Former Boy Scouts Chaplain Gets 40 Years for Sex Abuse of Child with Developmental Disabilities, 5 Others
By Jeff Truesdell
January 29, 2021
The prison term comes amid a reckoning for the Boy Scouts of America, which is facing more than 92,000 claims of sexual abuse
A former volunteer camp chaplain for the Boy Scouts of America who sexually abused multiple victims, including a developmentally disabled teen, has been sentenced to 40 years in a Rhode Island prison after pleading no contest to his crimes.
James Glawson, 76, faced 11 counts of first-degree sexual assault against six young men, five in the 1980s during his time as a Scout leader, Rhode Island Attorney General Peter F. Neronha announced Thursday.
The most recent victim, in 2019, was a resident of a group home with developmental disabilities.
Rhode Island State Police began investigating Glawson in January 2019 after staff at the group home reported inappropriate contact between him and an 18-year-old resident, according to the attorney general's office. The resident later told investigators he'd been assaulted by Glawson multiple times over several years.
Glawson admitted to those assaults and, while being questioned, said he'd victimized several other young men during the 1980s while with the Boy Scouts organization, said the attorney general's office. The five additional victims came forward during further investigation.
"It makes me sick to think of what I have done," Glawson told Judge Melanie Wilk Thunberg on Thursday during his plea hearing, reports The Providence Journal.
The judge issued a sentence of 60 years, but only 40 to be served in prison, with the balance suspended with probation.
Glawson said he prayed for forgiveness and thanked "the grace of God," while adding that he takes medication to "relieve me of some of my evil urges."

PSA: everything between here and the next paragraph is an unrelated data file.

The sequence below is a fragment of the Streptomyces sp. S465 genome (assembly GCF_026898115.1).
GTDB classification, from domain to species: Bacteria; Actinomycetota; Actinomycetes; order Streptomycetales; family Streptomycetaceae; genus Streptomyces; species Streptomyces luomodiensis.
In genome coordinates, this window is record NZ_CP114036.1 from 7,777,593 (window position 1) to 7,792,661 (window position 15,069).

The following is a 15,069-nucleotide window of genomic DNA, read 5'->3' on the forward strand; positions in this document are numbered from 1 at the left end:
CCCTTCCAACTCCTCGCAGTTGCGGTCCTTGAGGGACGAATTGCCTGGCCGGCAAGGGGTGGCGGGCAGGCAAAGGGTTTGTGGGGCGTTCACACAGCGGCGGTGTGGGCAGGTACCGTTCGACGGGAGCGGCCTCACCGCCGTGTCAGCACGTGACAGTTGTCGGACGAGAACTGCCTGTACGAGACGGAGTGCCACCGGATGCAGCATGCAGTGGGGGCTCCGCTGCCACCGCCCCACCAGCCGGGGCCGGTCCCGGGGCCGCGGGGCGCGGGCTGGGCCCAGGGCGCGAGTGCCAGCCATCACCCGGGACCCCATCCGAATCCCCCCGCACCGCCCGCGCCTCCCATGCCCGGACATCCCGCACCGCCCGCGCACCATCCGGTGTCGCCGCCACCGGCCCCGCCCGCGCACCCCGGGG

"I pray each day for God's help to help heal those that I hurt so badly and to give them comfort for the shame that I have caused," he said.
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According to police, Glawson, of Exeter, served as an assistant Catholic chaplain at a Scouts camp in Hopkinton while volunteering for the organization from 1980 to 2018.
"Every day, parents and guardians entrust the well-being of their children to others, to provide care and/or recreational opportunities," Neronha said in a written statement. "When a person abuses that trust, and sexually assaults a child whose safety has been entrusted to them, we know the consequences — they are severe and long-lasting."
"The defendant's criminal conduct here, over a long period of time and involving multiple sexual assaults against multiple victims, warrants the long sentence imposed by the court," he said.
In a statement issued after the sentencing, the BSA, which said it permanently banned Glawson in 2019, added that his behavior "is reprehensible and runs counter to everything for which the Boy Scouts of America stands," reports The New York Times.
Sexual abuse survivors were given until Nov. 16, 2020, to file claims against the BSA in the organization's bankruptcy case.
In a statement last November to PEOPLE addressing those claims, the BSA said, "We are devastated by the number of lives impacted by past abuse in Scouting and moved by the bravery of those who came forward. We are heartbroken that we cannot undo their pain."
"We intentionally developed an open, accessible process to reach survivors and help them take an essential step toward receiving compensation," the organization continued. "The response we have seen from survivors has been gut-wrenching. We are deeply sorry."
The statement added, "Now that all claims have been filed, the next step will be for third-party advisors to review the claims in order to uphold the integrity of the process, while the national organization works to develop a plan of reorganization to fund the proposed Trust. We are committed to working as expeditiously as possible to provide survivors of abuse with equitable compensation."